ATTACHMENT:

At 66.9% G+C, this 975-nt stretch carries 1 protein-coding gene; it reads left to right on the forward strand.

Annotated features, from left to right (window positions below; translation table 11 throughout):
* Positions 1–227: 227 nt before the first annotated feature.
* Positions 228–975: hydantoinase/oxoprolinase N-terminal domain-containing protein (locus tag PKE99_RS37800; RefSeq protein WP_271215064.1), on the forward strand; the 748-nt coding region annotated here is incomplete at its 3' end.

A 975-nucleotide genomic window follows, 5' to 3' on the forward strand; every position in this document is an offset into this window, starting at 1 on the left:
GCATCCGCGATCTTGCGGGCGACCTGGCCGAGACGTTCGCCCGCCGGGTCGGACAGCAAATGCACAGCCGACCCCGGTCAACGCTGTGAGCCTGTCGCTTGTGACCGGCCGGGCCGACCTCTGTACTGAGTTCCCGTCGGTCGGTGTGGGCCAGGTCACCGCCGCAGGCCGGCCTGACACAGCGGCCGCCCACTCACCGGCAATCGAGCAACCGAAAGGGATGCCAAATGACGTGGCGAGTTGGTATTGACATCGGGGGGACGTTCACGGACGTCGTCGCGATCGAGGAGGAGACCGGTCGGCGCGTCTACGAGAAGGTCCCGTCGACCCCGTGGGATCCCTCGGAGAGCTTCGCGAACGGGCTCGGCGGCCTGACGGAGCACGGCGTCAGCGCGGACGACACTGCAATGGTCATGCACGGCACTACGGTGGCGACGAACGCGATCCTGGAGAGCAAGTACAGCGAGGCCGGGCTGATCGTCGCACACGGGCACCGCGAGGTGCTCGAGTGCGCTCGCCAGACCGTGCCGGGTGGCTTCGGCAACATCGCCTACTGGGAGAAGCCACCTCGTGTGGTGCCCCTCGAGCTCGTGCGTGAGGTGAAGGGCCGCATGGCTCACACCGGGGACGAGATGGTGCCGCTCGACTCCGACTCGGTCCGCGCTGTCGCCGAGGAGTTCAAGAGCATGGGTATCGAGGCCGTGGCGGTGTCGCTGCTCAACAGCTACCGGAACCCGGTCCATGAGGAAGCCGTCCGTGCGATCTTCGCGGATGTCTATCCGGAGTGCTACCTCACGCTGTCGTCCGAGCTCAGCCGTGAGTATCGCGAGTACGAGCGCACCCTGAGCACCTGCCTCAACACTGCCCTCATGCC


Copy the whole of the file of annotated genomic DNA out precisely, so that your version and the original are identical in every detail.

At 66.9% G+C, this 975-nt stretch carries 1 protein-coding gene; it reads left to right on the forward strand.

Annotated features, from left to right (window positions below; translation table 11 throughout):
* Positions 1–227: 227 nt before the first annotated feature.
* Positions 228–975: hydantoinase/oxoprolinase N-terminal domain-containing protein (locus tag PKE99_RS37800; RefSeq protein WP_271215064.1), on the forward strand; the 748-nt coding region annotated here is incomplete at its 3' end.

A 975-nucleotide genomic window follows, 5' to 3' on the forward strand; every position in this document is an offset into this window, starting at 1 on the left:
GCATCCGCGATCTTGCGGGCGACCTGGCCGAGACGTTCGCCCGCCGGGTCGGACAGCAAATGCACAGCCGACCCCGGTCAACGCTGTGAGCCTGTCGCTTGTGACCGGCCGGGCCGACCTCTGTACTGAGTTCCCGTCGGTCGGTGTGGGCCAGGTCACCGCCGCAGGCCGGCCTGACACAGCGGCCGCCCACTCACCGGCAATCGAGCAACCGAAAGGGATGCCAAATGACGTGGCGAGTTGGTATTGACATCGGGGGGACGTTCACGGACGTCGTCGCGATCGAGGAGGAGACCGGTCGGCGCGTCTACGAGAAGGTCCCGTCGACCCCGTGGGATCCCTCGGAGAGCTTCGCGAACGGGCTCGGCGGCCTGACGGAGCACGGCGTCAGCGCGGACGACACTGCAATGGTCATGCACGGCACTACGGTGGCGACGAACGCGATCCTGGAGAGCAAGTACAGCGAGGCCGGGCTGATCGTCGCACACGGGCACCGCGAGGTGCTCGAGTGCGCTCGCCAGACCGTGCCGGGTGGCTTCGGCAACATCGCCTACTGGGAGAAGCCACCTCGTGTGGTGCCCCTCGAGCTCGTGCGTGAGGTGAAGGGCCGCATGGCTCACACCGGGGACGAGATGGTGCCGCTCGACTCCGACTCGGTCCGCGCTGTCGCCGAGGAGTTCAAGAGCATGGGTATCGAGGCCGTGGCGGTGTCGCTGCTCAACAGCTACCGGAACCCGGTCCATGAGGAAGCCGTCCGTGCGATCTTCGCGGATGTCTATCCGGAGTGCTACCTCACGCTGTCGTCCGAGCTCAGCCGTGAGTATCGCGAGTACGAGCGCACCCTGAGCACCTGCCTCAACACTGCCCTCATGCC